Stroke survivor finds joy in helping others learn to cope
June 19, 2013
At the age of 43, Rosanna Radding's life was turned upside down. After suffering a stroke, she learned she had permanently lost the use of her left hand and arm.
"I thought I was never going to be able to live a quality life again," she said. "I didn't like having to rely on other people for everyday tasks."
Her first day home alone — post-stroke — was a harsh awakening, she said
"I couldn't make myself something to eat," said Radding. "I couldn't open a can, cut with a knife or spread peanut butter."
Cooking had been a lifelong passion, and Radding said she wasn't about to stop. She began looking for gadgets in catalogues that could help her adapt, and soon, she was inventing her own tools as the needs arose.
"I realized that if I was going to be independent again, it was critical that I teach myself how to cook one-handed," she said. "I've always been independent and I wasn't going to let a stroke stop that."
As she adapted to her new kitchen techniques, Radding said each dish she made became a symbol of her regained independence.
"It became a wonderful way to rehabilitate both physically and psychologically," she said. "I realized, if I can cook, I can do other things."
A full 18 years have passed since Radding had her stroke, and she has since developed many instruments, gadgets and techniques for the kitchen and other areas of life. Early on, she received her certificate in "rehabilitative engineering technology" from San Francisco State University, and with a master's degree in fine arts, today Radding enjoys making jewelry and even sculpting stone.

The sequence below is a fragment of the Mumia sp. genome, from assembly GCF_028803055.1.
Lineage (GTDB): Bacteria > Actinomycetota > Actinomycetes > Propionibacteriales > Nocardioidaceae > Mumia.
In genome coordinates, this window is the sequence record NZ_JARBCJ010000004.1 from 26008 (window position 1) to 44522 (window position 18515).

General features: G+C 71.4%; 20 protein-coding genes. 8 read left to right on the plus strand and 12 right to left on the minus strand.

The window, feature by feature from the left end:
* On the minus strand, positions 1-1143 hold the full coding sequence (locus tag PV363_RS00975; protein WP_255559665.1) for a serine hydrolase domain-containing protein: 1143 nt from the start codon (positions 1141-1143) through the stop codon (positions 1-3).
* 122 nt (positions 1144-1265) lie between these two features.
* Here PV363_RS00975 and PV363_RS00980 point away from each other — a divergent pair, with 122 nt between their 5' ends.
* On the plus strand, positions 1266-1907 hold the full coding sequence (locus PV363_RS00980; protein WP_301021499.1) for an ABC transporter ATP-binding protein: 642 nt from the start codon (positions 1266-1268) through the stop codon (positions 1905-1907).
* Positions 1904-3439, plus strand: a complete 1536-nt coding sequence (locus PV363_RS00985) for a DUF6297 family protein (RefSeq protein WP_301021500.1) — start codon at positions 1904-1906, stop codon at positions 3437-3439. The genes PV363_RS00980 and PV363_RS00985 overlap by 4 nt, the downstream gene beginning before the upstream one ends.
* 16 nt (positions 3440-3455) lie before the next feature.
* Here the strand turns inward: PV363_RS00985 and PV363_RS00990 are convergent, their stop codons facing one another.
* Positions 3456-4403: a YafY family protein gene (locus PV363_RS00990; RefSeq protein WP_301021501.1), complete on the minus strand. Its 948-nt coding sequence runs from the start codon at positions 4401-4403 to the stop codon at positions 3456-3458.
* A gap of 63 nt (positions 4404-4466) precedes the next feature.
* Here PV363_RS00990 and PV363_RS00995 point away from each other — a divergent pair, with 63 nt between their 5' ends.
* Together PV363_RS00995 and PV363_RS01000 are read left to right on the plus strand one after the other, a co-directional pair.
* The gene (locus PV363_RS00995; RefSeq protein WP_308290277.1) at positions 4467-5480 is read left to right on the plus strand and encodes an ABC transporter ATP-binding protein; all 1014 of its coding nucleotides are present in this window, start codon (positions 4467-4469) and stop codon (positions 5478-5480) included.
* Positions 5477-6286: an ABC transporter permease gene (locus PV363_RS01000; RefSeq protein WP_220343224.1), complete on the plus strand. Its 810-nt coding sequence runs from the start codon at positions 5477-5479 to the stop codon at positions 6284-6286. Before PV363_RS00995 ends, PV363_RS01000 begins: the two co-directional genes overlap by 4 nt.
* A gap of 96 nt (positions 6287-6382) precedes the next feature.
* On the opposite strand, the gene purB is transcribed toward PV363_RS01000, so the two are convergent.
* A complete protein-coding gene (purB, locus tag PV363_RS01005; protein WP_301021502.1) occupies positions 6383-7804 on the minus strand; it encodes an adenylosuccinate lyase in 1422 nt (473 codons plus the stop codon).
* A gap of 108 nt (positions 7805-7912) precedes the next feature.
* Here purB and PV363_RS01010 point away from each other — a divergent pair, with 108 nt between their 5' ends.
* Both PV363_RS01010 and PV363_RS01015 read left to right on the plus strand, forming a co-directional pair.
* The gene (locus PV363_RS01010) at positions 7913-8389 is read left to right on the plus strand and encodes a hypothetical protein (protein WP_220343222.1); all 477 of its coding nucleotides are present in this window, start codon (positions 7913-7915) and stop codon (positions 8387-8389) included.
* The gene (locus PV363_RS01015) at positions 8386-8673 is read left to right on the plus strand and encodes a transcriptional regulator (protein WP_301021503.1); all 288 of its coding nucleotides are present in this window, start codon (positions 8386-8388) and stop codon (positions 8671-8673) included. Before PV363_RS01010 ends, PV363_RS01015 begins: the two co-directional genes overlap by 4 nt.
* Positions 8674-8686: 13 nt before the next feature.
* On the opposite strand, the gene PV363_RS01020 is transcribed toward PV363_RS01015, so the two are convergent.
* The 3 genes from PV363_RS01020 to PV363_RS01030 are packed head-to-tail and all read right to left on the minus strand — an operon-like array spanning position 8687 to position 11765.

"What kind of idiot would sculpt stone with one arm?" Radding asked with a laugh. "I do one-handed stone carving with a special stand that holds a chisel."
Despite now living a full life, Radding says she has found the biggest reward in helping others help themselves.
Armed with her favorite devices, techniques and strategies, Radding is now giving cooking demonstrations to support groups for stroke survivors. Her website, OneHandCan.com, features videos, a blog, "one-handed kitchen essential tools" and more.
"It's been well-received — people should not have to reinvent the wheel — I'm happy to share ideas," she said. "People were blown away by the number of things you can do with one hand, which is a very common condition among people who have had strokes. I've also been giving motivational talks to seniors. I think I'm more of a 'motivational cook.'"
Bobbie Davison, an occupational therapist at Sutter Auburn Faith Hospital, said Radding's cooking demonstrations have inspired the members of her stroke support group.
"Stroke survivors relate to Rosanna because she's been there — and she's made it to a point where she's very self sufficient," Davison said. "She's gone on to fulfill her passions and that has helped put people in touch with theirs. She's brought rehabilitation to the next level — she had techniques and products even I hadn't seen."
Because Radding — who is retired and lives on a fixed income — has been donating her time and ingredients for her demonstrations, supporters are hoping to raise funds so she can continue inspiring more stroke survivors.
"Rosanna asks nothing of people but to share what she knows, educate and motivate people — it's rare to meet people like that," said Beverley Faller, who is helping Radding get the word out. "Through her cooking, jewelry and art, she's innovative and a forward thinker — she did not let this stroke stop her."
Radding now sees the day she was left to fend for herself after her stroke as one of the greatest gifts.
"It was a hard gift, but it turned out to be the best one," she said. "I found out I could survive and have a good life. It gives me great pleasure to see people light up and realize they can do things they didn't think they could."
To contact Staff Writer Cory Fisher, email her at email@example.com or call 530-477-4203.